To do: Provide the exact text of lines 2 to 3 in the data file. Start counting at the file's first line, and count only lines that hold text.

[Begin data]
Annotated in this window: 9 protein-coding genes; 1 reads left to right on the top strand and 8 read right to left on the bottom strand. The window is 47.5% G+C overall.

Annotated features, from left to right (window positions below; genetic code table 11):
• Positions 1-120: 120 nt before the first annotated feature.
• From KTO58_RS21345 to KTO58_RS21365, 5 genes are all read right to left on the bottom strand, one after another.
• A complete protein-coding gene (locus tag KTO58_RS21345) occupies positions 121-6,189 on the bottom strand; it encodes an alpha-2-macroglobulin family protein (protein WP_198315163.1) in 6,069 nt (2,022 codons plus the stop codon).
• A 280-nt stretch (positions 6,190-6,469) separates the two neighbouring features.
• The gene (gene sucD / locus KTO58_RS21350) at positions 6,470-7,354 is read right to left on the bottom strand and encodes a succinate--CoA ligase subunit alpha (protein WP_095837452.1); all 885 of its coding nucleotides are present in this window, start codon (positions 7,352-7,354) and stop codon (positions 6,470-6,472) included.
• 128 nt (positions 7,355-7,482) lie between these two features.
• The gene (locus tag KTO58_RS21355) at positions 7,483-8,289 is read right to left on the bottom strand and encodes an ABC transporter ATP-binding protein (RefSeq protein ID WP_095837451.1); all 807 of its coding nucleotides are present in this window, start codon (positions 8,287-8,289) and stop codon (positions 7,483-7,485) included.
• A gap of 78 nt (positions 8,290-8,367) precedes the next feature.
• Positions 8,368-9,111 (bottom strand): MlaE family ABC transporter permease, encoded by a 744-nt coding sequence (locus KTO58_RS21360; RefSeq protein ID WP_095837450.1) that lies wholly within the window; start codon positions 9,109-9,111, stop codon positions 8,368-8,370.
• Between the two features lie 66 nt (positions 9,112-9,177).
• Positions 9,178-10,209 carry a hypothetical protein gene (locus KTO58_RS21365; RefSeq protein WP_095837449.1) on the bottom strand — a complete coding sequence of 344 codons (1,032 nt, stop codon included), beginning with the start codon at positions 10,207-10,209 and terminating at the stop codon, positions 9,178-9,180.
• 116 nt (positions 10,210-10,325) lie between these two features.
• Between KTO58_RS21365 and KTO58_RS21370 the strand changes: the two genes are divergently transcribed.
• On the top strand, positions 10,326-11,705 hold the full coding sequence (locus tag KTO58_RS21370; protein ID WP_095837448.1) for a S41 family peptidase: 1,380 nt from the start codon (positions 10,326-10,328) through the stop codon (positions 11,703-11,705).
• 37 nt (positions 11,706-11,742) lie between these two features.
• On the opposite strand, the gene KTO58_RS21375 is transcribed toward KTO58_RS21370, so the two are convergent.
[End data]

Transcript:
Annotated features, from left to right (window positions below; genetic code table 11):
• Positions 1-120: 120 nt before the first annotated feature.